Several years ago I travelled by coach to see Rosie sing with her school (and hundreds of other schools) at the Royal Festival Hall in London. We were dropped off a couple of hours before the concert started so I went for a walk round Covent Garden. Bizarrely, I bumped into someone who I’d gone on a random truck trip with across Africa ten years before (long story, inspired by watching Tracy Chapman, on the TV, singing at the Nelson Mandela birthday concert).
Anyway, it was great to catch up with Sparkle and his parents for ten minutes, before heading back to the South Bank. Walking back across Waterloo Bridge there was an extreme rainstorm which was spectacular, but I got absolutely drenched. Once in the Festival Hall, I went upstairs to where my seat was and handed my ticket to the ticket person. She gave me a programme and pointed (I thought) at a row at the back. I went and sat down, bedraggled and windblown but cheerful.
A woman was sitting next to me. She had a young toddler with her who was doing that ‘clambering all over her’ thing. She asked me where I got my programme, so I pointed out the ticket woman. I then leapt up from my seat (probably a bit dramatically in retrospect, but I was invigorated by the wind/rain experience) and said, “Oh, don’t worry. I’ll go and get you one. Save you moving!!!” I went back to ticket woman and got another programme.
On the way back along the aisle, I accidently tripped over someone’s (empty) violin case which caused a little bit of a commotion. I picked myself up, got to my seat and gave the woman the (now bent) programme. She looked at me a bit oddly. I was still dripping, with my hair standing up on end, but looking forward to the gig.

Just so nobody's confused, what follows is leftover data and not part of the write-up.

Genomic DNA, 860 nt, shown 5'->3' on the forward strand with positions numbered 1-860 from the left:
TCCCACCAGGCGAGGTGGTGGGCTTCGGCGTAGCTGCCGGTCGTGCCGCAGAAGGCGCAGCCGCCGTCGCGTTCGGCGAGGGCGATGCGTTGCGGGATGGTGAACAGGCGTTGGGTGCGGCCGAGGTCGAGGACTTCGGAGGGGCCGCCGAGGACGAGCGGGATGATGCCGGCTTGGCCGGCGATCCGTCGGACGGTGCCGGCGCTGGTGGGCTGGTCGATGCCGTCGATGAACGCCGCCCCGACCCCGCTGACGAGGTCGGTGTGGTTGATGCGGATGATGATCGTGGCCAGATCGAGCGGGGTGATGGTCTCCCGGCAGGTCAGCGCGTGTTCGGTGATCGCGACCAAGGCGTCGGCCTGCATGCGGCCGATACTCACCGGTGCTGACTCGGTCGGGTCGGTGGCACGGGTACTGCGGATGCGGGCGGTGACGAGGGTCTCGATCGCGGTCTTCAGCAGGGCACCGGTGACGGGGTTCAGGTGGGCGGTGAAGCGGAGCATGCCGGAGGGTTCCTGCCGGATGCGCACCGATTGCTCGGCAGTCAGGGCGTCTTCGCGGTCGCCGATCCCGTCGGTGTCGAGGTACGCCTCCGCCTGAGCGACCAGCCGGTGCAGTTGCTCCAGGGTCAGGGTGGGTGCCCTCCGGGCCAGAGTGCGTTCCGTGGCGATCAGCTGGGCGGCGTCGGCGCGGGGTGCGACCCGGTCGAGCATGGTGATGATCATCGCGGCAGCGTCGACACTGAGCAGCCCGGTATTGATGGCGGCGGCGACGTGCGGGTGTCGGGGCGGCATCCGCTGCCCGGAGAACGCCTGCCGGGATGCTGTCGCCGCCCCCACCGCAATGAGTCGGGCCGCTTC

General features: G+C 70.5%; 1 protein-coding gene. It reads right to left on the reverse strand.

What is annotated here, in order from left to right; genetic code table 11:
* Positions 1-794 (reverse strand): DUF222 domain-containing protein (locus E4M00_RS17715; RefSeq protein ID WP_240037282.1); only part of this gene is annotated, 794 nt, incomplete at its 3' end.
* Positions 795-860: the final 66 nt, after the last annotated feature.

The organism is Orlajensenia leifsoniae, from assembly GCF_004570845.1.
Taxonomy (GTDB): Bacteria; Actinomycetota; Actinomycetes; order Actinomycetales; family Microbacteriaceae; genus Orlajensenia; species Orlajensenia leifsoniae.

“Erhem. Excuse me, but you are sitting in my seat”, a man said, from the aisle. I vaguely looked around, as you do when someone says something loudly, and realised he was talking to me. “Oh”, I said, instantly flustered. “No, it’s my seat…isn’t it?” I started scrabbling around in my bag for my ticket, but he stuck his ticket under my nose before I could find it. I was in his seat and he made me feel like a seat-stealer. I got up and noticed that the woman next to me was pointedly looking in the opposite direction, semi-shielding her toddler. The lights went down ready for the concert to start. I stood in the aisle, trying to find my ticket.
Shitesters, where was my ticket??? Trying to find it in the dim light wasn’t easy (especially as I hoard tickets anyway). In addition to a seat-stealer, I began to feel like an interloper. A very unwelcome, seat-stealing, interloper. I eventually found the ticket, peered at the seat number and made/felt my way to my legitimate seat. Phew. I looked around at my new neighbours but they all had the same ‘looking away’ manner. I realised I’d become the nutter on the bus. Or Chicken bone man. Or the crazy old cat lady. It’s a very thin line.